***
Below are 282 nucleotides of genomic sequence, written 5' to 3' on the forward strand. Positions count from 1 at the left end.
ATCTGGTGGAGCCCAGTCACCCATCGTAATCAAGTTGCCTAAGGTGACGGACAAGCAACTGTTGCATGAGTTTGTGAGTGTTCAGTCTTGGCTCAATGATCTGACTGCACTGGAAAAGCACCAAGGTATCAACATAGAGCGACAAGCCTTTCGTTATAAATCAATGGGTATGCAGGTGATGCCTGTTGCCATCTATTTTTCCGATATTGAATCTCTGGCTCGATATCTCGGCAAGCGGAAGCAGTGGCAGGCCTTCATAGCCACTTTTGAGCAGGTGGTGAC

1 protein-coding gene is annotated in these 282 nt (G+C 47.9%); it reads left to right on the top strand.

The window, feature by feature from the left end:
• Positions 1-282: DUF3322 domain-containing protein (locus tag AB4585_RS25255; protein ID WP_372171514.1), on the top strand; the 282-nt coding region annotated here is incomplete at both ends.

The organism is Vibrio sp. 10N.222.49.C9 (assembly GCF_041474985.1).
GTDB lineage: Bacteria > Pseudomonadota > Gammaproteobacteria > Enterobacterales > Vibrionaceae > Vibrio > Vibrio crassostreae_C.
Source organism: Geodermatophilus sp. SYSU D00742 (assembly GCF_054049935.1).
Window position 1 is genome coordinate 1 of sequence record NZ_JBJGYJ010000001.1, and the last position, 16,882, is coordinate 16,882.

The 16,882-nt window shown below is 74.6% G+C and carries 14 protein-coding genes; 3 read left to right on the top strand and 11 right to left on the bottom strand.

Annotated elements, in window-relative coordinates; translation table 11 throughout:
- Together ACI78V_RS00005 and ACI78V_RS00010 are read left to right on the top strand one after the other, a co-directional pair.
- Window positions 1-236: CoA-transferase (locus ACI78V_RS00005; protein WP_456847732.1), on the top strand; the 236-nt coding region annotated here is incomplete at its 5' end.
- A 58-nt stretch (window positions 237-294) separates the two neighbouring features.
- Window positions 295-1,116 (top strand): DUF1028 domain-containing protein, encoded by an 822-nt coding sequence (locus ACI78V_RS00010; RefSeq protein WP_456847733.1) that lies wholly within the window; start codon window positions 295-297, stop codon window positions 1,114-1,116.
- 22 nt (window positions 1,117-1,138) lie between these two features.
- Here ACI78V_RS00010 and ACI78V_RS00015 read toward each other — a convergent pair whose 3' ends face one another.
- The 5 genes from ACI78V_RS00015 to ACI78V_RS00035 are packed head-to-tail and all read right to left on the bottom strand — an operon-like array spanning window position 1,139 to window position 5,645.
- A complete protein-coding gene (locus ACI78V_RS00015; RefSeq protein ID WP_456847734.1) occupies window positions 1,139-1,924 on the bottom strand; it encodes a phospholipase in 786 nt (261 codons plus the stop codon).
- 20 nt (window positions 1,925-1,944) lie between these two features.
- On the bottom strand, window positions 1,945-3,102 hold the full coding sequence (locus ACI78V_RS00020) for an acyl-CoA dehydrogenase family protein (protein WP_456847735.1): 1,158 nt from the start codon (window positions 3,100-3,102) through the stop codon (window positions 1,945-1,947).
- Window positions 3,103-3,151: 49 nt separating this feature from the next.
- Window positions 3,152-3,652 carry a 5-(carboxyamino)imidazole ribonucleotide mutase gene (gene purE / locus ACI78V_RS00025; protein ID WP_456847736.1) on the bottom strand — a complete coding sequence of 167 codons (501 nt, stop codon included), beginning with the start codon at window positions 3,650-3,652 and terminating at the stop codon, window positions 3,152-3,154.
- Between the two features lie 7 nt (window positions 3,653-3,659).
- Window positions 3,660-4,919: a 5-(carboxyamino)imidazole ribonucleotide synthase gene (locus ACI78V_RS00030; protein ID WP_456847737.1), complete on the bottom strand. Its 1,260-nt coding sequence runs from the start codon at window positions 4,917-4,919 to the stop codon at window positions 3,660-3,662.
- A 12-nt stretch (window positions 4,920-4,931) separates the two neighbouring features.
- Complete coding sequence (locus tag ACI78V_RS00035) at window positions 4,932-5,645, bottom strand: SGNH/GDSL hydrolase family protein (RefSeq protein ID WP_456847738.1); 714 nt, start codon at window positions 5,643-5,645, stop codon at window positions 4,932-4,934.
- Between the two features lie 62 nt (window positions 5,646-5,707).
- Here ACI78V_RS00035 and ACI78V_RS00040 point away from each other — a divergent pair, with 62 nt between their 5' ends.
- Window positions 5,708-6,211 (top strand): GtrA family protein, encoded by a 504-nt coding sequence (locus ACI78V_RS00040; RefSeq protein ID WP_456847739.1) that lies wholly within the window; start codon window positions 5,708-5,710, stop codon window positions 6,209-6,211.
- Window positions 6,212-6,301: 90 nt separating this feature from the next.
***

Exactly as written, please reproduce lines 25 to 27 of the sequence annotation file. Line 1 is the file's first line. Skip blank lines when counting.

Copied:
- Window positions 3,660-4,919: a 5-(carboxyamino)imidazole ribonucleotide synthase gene (locus ACI78V_RS00030; protein ID WP_456847737.1), complete on the bottom strand. Its 1,260-nt coding sequence runs from the start codon at window positions 4,917-4,919 to the stop codon at window positions 3,660-3,662.
- A 12-nt stretch (window positions 4,920-4,931) separates the two neighbouring features.
- Complete coding sequence (locus tag ACI78V_RS00035) at window positions 4,932-5,645, bottom strand: SGNH/GDSL hydrolase family protein (RefSeq protein ID WP_456847738.1); 714 nt, start codon at window positions 5,643-5,645, stop codon at window positions 4,932-4,934.